Saturday, June 19, 2010

Rurrenabaque & The Amazon

In 1997 Bolivia created Madidi National Park. 10% of the known species of bird on Earth live within the Park.

We did a 3 day jungle tour with our guide, Ismail, who lived in Madidi for the past 13 years. His oldest sister was eaten by an Anaconda when she was 12. His brother shot and killed a Jaguar in their house when it came into the kitchen. Ismail knew his stuff. We learned a lot about the medicinal properties of some of the native plants. But spotting wildlife in the jungle was difficult because the forest is so dense and the animals are sensitive to noise and very skittish.

Leaf Cutter Ants hard at work.

Red and Green Macaws.

Building a Balsa wood raft.

Wednesday, June 9, 2010

River Boat & Porto Velho

The boat trip was memorable to say the least. This picture is of the top deck of the boat where we slept. If you can´t tell from the last post, the sleeping quarters got much more confined since we orginally hung up our hammocks on the day before departure. Sleeping in such tight quarters was a bit awkward because you bump into strangers all the time while sleeping.

When your sailing against the current, as we were, you get a better view of the river banks because they keep the boats close to shore to avoid the stronger currents in the middle of the river. Despite this, spotting wildlife besides birds and dolphins is pretty difficult.

Sunrise on the Amazon. Everyone on the boat is up by 5:30 or 6am because they begin serving breakfast from 6-7am and only serve for one hour, plus they often run out of food, so the earlier your up, the better chance you have at eating. In general our meals were actually really surprisingly good. In addition to the normal three meals, they had a few BBQ´s with steak or fish. Including one morning when they served steak at 8am with beers flowing freely.

Towards the end of day 4 there was a bunch of commotion on the boat. Someone spotted a deer trying to swim accross the river and everyone freaked out. A few of the crew ran to the small motor boat attached to our main boat and went off to get the deer. A minute later one of them had jumped into the river and wrestled the deer onto the boat and snapped its neck. They hog tied the deer and brought it into the kitchen.

Once we got to Porto Velho we met up with a med student from Couch Surfing who took us to this awesome Acai bar. This thing had guava, banana, apple, avocado, kiwi, strawberry, and some other cool amazon fruits, and of course acai.

Thursday, June 3, 2010

Manaus & The Amazon

We finally made it to the Amazon. Manaus is a major shipping port 1500km inland from the Atlantic Ocean.

This is a picture at the meeting of the waters. Here the two main rivers that make the Amazon, the Rio Solimoes and the Rio Negro meet. The Rio Negros waters originate from Colombia, its dark coffee like waters are due to decaying vegetatian. The Rio Solimoes orginates in the Peruvian Andes and is cream colored due to the turbidity. The two rivers run side-by-side for over 15km because of the temperature and density differences, and once they finally do mix, it becomes the Amazon River.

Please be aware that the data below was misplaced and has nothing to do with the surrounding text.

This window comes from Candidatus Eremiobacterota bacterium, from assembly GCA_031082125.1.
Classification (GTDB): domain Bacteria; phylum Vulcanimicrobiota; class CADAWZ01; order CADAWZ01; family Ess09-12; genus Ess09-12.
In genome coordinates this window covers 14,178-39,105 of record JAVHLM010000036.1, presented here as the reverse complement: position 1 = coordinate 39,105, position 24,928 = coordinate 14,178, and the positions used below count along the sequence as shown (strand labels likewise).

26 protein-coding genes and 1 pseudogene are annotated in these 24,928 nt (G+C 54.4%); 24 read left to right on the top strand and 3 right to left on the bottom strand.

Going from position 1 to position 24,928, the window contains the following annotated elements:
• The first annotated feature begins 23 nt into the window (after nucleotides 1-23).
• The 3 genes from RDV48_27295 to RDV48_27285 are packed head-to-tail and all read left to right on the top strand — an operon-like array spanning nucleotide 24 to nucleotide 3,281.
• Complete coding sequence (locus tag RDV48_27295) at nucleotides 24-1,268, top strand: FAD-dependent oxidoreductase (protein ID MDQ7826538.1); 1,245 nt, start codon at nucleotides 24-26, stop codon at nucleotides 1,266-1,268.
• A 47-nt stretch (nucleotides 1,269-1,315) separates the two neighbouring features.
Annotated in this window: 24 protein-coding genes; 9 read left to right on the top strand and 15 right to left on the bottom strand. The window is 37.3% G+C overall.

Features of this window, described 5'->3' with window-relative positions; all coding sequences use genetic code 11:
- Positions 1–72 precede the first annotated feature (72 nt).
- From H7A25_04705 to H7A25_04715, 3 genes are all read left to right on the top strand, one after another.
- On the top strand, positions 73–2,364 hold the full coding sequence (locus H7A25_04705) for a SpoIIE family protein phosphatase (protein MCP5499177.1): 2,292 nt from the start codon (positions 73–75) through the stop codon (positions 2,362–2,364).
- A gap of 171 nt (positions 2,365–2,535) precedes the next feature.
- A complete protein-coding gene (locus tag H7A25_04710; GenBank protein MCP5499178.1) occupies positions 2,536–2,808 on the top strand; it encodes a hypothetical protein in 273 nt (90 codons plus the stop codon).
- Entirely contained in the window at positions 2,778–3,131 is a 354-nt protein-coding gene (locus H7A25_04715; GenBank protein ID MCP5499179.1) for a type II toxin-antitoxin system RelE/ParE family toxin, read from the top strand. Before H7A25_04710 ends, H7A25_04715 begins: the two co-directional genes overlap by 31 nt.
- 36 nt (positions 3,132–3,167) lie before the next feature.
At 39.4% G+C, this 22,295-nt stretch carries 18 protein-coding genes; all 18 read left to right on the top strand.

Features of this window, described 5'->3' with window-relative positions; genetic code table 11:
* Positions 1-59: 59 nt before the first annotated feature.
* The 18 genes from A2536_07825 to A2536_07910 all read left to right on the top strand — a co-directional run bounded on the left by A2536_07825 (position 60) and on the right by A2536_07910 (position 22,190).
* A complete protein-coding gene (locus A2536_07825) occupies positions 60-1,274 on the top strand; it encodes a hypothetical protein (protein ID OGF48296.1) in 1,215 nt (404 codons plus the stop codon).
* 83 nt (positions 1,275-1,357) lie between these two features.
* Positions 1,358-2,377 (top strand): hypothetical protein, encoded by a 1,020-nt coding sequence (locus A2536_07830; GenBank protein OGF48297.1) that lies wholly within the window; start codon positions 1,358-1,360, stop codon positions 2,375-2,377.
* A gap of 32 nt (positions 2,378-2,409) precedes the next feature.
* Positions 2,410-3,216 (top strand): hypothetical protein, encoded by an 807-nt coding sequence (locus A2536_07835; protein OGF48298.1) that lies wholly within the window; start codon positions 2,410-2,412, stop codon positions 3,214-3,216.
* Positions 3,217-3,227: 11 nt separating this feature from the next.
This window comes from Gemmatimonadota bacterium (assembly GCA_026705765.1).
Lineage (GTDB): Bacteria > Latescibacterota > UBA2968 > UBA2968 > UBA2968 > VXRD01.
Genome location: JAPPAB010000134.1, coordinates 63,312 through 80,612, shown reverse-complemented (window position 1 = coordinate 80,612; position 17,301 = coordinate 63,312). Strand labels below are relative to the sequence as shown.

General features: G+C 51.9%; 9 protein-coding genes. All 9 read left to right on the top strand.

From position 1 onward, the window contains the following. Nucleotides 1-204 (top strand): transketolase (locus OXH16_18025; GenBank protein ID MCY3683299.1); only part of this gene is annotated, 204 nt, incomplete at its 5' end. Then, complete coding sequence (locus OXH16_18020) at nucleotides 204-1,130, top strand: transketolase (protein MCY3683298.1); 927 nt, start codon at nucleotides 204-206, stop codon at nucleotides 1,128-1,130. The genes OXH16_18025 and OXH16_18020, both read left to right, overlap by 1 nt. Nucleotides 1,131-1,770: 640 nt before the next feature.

The Manaus Opera House is this weird relic from the rubber boom. The building doesn´t really fit in with the rest of the Manaus. The Opera House took five years to complete and was finished in 1896. Everything besides the wood was imported from Europe by steam ship.

We got a chance to hang up our hammocks today and take a look at our boat to Porto Velho for the first time. The trip takes 4 days and costs 110 Reais (60usd) per person. While the boat isn´t cramped now, by the time we depart Manaus we should be stuffed in with hundreds of other passengers.

The night before departure we splurred on all you can eat Rodizio. That ended my month or so boycott of beef which started after Ihla Grande due to environmental concerns.

The Mercado at next to the docks in Manaus where you can see really interesting looking Amazonian fish being sold and butchered. They also have a fruit market with some cool jungle specialties.

Tuesday, June 1, 2010


After our extended trip to Jeri we had a few days to kill before our flight to Manaus from Fortaleza. In Jeri we were lucky enough to stay at the same Pousada as Baukje and Marleen, two Dutch volunteers who were taking a long weekend away from their jobs in Fortaleza. Baukje is finishing up a degree in Physical Education and will be a teacher when she gets back to Holland. Marleen is also volunteering and in Holland she works as a psych nurse for convicted murderers with mental disorders. Baukje and Marleen were kind enough to invite us to stay with them in Fortaleza. They live with two other volunteers from Holland and a French and Brazilian, we all had a great time.

On our second day Baukje took us to her job as a volunteer PE teacher. She goes into the favelas in Fortaleza everyday and teaches kids 3-15 years-old new games and sports. The kids were broken up by age group and played a variety of sports and games led by Baukje, her roommate Isabelle, and other Brazilians. The older kids were a bit rowdy but everyone had a great time and the kids were very appreciative. I wish I had some pictures but I was nervous about bringing my camera into the favela. It turned out the safety was not an issue at all and everyone in the community was really friendly.

Another great thing about staying in home rather than a hostel was being able to cook with a full kitchen, which we took advantage of both nights. Heres a photo of Alexi, Isabelle, Baukje, and Marleen.